Oyster Court must have been knocked-off one Friday afternoon in the Thirties by an enthusiastic but Martini-muddled architect with an Escher fetish. It looks like a smashed Rubik’s cube, split apart on three levels, with two main doorways, and a chaotic stack of windows and balconies above them all, each with a slant-ways view of the ocean.
It’s midnight, black, a brackish snap of seaweed and coming rain. I can feel and hear the sea beyond the reach of the orange car park lights, massing restlessly on the tide line.
I’ve not been here before. The two doorways seem to lead either to even or odd numbered flats. But the first also has a sign that says tradesmen’s entrance, and looks to open onto a lobby that connects to the second lobby via an internal door. So what’s the point of having two entrances? There is a lift in the second lobby.
I’m here for flat one. I figure it can’t be far off the main lobby, on the ground floor. I buzz the buzzer, but no-one answers. After a while I call Control for advice. They tell me a key holder is on his way. As soon as I hang up he’s there – a diffident, heavy man with the heft of a freshly plucked bear in a gamekeeper jacket and corduroy slacks.
‘Hello. John, the key holder,’ he says, giving a friendly bob of the shoulders and shaking a set of keys in the air. ‘Friend of Gary, Myrtle’s son. He’s … erm .. he can’t make it, so I’m going to let you in.’
He pads up the steps to the second door.
‘I’m a bit confused by the arrangement here,’ I say. ‘I don’t understand why they can’t just have one door.’
‘No-one can,’ says John, scuffling around the lock, trying to make one of the keys fit. ‘Erm…’
‘Maybe they’ll fit in the first door?’
‘Okay. Yep. Good idea. Let’s try that.’
‘Shall I have a go? They look like a new set. Maybe they’re not quite right.’
‘By all means,’ says John, handing me the set.
None of them fit – the first or the second door.
‘It’s the first time I’ve been asked to do this,’ says John with a shrug. ‘I should’ve had a dry run.’
‘Not to worry. I’ll ring one of the other flats and get them to let us in. Then hopefully the keys will work on the flat door.’
I ring flats two and three, standing back a little back so the video camera can see me. No reply. Then flat five.
‘Hello. Sorry to bother you so late, but it’s the ambulance service. We’ve been called to flat one but the keys we have don’t work on the front door. We wondered if you could let us in, please?’
Who did you say?
‘The ambulance service.’
How do I know you’re the ambulance service?
‘Can you see my jacket? Look…’ I turn round so she can read ambulance written on the back.
Anyone could have a jacket like that.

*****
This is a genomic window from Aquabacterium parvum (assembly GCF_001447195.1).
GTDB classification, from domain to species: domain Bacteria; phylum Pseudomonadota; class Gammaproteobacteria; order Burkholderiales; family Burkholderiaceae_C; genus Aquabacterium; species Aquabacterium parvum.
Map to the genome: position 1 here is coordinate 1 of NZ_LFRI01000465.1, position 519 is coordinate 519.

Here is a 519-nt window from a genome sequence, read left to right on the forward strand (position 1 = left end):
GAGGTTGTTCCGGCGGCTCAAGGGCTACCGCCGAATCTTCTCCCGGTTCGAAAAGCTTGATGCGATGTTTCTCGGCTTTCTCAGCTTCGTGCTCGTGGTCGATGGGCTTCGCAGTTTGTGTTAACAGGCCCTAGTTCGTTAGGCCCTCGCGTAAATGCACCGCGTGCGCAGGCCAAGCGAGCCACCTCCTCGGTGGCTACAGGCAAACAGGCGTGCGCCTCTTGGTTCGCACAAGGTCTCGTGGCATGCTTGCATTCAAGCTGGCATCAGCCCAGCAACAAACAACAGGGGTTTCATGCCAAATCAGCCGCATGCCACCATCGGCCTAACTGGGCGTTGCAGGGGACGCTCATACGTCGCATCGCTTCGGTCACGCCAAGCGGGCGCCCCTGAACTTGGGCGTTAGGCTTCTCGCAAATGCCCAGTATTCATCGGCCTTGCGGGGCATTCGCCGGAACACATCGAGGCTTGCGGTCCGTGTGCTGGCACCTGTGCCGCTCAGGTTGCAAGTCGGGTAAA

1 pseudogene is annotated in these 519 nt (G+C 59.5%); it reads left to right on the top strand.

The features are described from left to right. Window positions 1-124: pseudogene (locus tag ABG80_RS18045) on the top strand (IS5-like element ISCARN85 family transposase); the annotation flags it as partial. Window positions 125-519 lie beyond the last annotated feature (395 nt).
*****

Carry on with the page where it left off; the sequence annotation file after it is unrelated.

‘And can you see that ambulance car parked up by the steps?’
A long pause. Just before I ring again, the woman comes back onto the intercom.
Who is it you say you’ve come to see?
‘Mrs Logan in flat one.’
Another long pause.
Suddenly it occurs to me to mention the key holder.
‘John’s here,’ I say.
‘John. A friend of Gary. Gary? Mrs Logan’s son?’
Another pause, but then suddenly the mechanism buzzes and we march inside.
John confidently leads me across the lobby, past the lift to a door at the back. I follow him through, and it clicks solidly shut behind us.
‘I think – it’s through here,’ he says. ‘But then - I haven’t done this before.’
We seem to be in a bare service passage with a single staircase leading up to a landing with a sign that points to flat two. John marches up the stairs and tries his keys, but none fit. He comes back down.
But then we find that none of his keys fits the door to let us back into the main lobby.
We’re forced to follow the passage out into the rear car park, and walk back round to the front.
‘I think we probably should’ve taken the lift,’ says John.
‘To flat one?’
‘I know. It doesn’t make sense, but that’s the … erm ... charm of the place.’
Back at the main entrance again, we both look at the intercom. After a second or two to gather myself, I step up to it and press the button for flat five again.
A long pause.
‘Hello. I’m very sorry but it’s the ambulance service again. We took the wrong door and ended back out in the car park again.’
‘We should’ve taken the lift. To flat one, apparently. But we didn’t, and we ended out in the car park.’
Who did you say you were?
‘The ambulance service. Again. I’m the ambulance. With John. For flat one.’
I don’t know what else to say, how else to say it. Oyster Court must be built on some twisted ley line; its warped magic has stolen not only my sense of direction, but my ability to speak, to make sense, to orientate myself in the world.
Who did you say you were?
I stare at the intercom lens.